Peer Support in Mental Illness

This past week I had the opportunity to visit a friend in the psych hospital. She is in the process of accepting her new diagnosis of bipolar disorder type 1. My diagnosis. While I knew something was going on with her before, it is certainly best that she is in the hospital, receiving the care she needs. As her friend, and as someone who is living with the disorder, and someone educated in mental health, I want to do whatever I can to be there for her, and help her through this complicated time. This brings me to an important topic- peer support.

Peer support for those with a mental illness is so essential in acquiring mental wellness. Associating with peers who understand and can relate to what you are going through can help to form a bond. Having a support system of friends who also live with a mental illness, and who can relate is helpful in a different way from those who do not. Either way, there are things peers can do to help ease the burden of treatment and every day struggles.

Taken from the DBSA website:

What You Can Say That Helps

  • You are not alone in this. I’m here for you.
  • I understand you have a real illness and that’s what causes these thoughts and feelings.
  • You may not believe it now, but the way you’re feeling will change.
  • I may not be able to understand exactly how you feel, but I care about you and want to help.
  • When you want to give up, tell yourself you will hold on for just one more day, hour, minute—whatever you can manage.
  • You are important to me. Your life is important to me.
  • Tell me what I can do now to help you.
  • I am here for you. We will get through this together.

What You Should Avoid Saying

  • It’s all in your head.
  • We all go through times like this.
  • You’ll be fine. Stop worrying.
  • Look on the bright side.
  • You have so much to live for; why do you want to die?
  • I can’t do anything about your situation.
  • Just snap out of it.
  • Stop acting crazy.
  • What’s wrong with you?
  • Shouldn’t you be better by now?

Peer support groups are also really helpful. I attend the DBSA peer support groups twice a month and I appreciate the freedom and safety of being able to openly express myself. I can share whatever I’m feeling, if I’m having an episode, and any difficulties I’m going through. The meetings are confidential and exclusive to those with bipolar disorder or depression, and their loved ones. I will be encouraging my friend to participate in groups as well, once she is discharged from the hospital.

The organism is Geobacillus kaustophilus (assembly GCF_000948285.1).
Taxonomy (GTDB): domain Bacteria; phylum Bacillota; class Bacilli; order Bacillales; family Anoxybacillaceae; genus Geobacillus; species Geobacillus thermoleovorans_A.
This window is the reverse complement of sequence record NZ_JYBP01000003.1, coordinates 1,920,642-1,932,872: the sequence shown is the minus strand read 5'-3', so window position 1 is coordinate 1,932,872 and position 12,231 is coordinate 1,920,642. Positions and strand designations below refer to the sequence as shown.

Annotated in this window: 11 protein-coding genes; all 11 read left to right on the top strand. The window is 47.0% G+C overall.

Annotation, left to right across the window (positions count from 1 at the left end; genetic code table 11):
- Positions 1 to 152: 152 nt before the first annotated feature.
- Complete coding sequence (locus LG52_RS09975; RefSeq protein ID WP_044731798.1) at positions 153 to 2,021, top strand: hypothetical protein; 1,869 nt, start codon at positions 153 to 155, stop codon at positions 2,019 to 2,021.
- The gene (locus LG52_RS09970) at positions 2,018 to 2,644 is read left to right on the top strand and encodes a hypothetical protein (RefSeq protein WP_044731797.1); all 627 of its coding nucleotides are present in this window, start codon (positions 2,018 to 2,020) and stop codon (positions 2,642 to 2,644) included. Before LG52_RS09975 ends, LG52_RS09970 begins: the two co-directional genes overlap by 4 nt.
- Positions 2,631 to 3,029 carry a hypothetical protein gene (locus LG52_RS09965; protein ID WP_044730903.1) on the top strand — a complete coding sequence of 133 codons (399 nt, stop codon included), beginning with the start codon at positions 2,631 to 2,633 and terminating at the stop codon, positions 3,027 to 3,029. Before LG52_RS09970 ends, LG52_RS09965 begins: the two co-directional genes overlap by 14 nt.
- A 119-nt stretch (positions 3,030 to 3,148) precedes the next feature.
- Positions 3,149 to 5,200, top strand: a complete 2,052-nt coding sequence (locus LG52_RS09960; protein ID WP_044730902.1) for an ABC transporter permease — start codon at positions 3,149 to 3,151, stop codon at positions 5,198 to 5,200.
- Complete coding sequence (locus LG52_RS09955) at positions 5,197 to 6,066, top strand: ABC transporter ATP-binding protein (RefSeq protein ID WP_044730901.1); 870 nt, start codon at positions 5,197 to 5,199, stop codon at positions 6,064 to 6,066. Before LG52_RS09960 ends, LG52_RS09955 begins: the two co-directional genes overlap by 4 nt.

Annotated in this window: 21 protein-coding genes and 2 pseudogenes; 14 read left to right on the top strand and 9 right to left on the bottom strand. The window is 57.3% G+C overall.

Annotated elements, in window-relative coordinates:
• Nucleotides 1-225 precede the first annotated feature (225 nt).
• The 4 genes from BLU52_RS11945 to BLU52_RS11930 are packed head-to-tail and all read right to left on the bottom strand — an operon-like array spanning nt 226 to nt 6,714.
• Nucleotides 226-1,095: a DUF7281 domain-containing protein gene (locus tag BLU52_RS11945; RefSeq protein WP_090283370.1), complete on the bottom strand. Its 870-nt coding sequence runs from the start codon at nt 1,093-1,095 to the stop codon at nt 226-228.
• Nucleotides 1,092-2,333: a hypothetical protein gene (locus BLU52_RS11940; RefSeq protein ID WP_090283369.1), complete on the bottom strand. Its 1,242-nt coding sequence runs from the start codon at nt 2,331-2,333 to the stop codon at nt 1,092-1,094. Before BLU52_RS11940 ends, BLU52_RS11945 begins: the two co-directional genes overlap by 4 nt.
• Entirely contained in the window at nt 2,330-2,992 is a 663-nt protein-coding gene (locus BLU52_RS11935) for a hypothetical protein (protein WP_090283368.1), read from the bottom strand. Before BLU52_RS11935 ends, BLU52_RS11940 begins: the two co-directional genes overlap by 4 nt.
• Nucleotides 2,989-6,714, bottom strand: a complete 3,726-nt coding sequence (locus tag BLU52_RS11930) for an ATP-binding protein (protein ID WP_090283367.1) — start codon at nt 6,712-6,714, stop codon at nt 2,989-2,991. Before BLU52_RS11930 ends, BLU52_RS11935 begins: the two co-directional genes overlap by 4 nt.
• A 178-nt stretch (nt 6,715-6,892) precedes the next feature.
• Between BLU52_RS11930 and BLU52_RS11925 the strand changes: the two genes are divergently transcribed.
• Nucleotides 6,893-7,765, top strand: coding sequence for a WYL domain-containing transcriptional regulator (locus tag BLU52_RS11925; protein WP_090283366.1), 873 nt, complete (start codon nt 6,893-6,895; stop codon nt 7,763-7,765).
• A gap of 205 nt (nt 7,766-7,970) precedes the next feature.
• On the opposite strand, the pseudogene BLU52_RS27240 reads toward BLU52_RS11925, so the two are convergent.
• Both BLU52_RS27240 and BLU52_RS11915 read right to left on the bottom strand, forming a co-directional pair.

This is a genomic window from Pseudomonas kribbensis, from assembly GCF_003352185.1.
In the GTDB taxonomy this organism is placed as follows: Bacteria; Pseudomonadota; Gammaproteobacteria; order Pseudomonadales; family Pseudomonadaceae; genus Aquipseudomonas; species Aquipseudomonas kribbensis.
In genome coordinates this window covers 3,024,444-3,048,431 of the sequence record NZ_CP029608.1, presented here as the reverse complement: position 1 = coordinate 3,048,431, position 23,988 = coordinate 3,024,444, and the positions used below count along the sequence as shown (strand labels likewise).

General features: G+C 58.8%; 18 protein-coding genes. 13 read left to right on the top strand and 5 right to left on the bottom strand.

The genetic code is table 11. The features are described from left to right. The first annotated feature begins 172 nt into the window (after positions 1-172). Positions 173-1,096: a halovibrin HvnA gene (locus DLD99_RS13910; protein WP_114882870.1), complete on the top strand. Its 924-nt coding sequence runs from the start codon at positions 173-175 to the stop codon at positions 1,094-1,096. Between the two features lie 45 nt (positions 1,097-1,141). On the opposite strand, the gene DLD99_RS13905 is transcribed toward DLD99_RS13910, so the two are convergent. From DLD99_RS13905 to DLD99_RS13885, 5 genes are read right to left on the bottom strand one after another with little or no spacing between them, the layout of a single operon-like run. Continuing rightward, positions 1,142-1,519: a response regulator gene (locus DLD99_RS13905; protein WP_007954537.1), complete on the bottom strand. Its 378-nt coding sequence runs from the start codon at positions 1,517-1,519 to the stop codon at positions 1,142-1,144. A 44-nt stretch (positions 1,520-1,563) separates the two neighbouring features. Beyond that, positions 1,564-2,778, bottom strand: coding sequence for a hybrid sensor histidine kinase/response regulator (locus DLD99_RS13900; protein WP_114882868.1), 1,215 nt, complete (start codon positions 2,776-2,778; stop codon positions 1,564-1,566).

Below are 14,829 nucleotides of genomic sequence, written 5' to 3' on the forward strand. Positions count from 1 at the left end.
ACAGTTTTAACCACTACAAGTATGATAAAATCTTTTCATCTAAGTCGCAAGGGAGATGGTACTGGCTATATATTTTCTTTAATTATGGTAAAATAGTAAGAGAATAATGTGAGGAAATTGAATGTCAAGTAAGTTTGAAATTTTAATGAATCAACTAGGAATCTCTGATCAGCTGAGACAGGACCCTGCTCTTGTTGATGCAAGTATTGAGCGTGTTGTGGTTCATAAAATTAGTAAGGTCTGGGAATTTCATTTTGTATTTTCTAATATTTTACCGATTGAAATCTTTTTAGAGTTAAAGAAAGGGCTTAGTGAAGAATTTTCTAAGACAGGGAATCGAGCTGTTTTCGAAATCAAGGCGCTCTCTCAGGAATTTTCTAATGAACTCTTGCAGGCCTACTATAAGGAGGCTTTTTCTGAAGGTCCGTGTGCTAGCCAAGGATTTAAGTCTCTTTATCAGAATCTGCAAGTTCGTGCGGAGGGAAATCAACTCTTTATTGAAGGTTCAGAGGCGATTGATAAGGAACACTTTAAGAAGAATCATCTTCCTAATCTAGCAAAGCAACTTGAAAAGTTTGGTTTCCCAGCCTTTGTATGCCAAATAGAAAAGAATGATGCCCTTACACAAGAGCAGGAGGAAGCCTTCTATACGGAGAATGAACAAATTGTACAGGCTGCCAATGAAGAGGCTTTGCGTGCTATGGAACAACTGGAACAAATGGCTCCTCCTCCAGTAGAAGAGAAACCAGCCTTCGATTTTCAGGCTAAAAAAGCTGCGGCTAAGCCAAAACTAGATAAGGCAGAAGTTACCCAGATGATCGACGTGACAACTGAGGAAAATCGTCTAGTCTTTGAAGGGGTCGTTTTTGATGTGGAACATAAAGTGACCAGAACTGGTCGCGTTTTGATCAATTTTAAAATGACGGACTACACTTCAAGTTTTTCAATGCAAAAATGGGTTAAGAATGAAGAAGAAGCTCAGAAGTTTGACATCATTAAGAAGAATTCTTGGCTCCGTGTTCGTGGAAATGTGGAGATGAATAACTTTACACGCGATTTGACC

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Say it Forward Campaign to End Stigma

Stigma. We all have experienced it at one time or another. Maybe directly, maybe vicariously, maybe we’ve simply been affected by the very notion of it. We’ve been made to feel embarrassed and ashamed about having a mental illness. We’ve been hesitant to seek help. We have certainly attempted to hide our mental illness from people we know. We tend to blame ourselves and feel out of place. It’s time we join together and do something about stigma. Here is someone who has:

When it comes to mental health conditions, silence is not golden. Silence breeds stigma, and stigma hurts: it prevents people from seeking life-saving treatment and support. That’s why the Depression and Bipolar Support Alliance (DBSA) and the International Bipolar Foundation (IBPF) have joined forces to promote Say It Forward 2013, an email and social media anti-stigma campaign that educates people about the reality of mental health conditions.

The Say it Forward Campaign is a fantastic quest to reach out to others to educate them on the facts of mental illness. The campaign sight offers three ways to contact people you know either through email, Twitter, or Facebook, and then provides this list of myths and facts:

Myth: I don’t know anyone who has a mental health condition.
Fact: According to the World Health Organization, 1 in every 4 people, or 25% of individuals, develops one or more mental health disorders at some stage in life. They are your family, your friends, your co-workers, and your neighbors.

Myth: Mental health conditions are not real medical illnesses.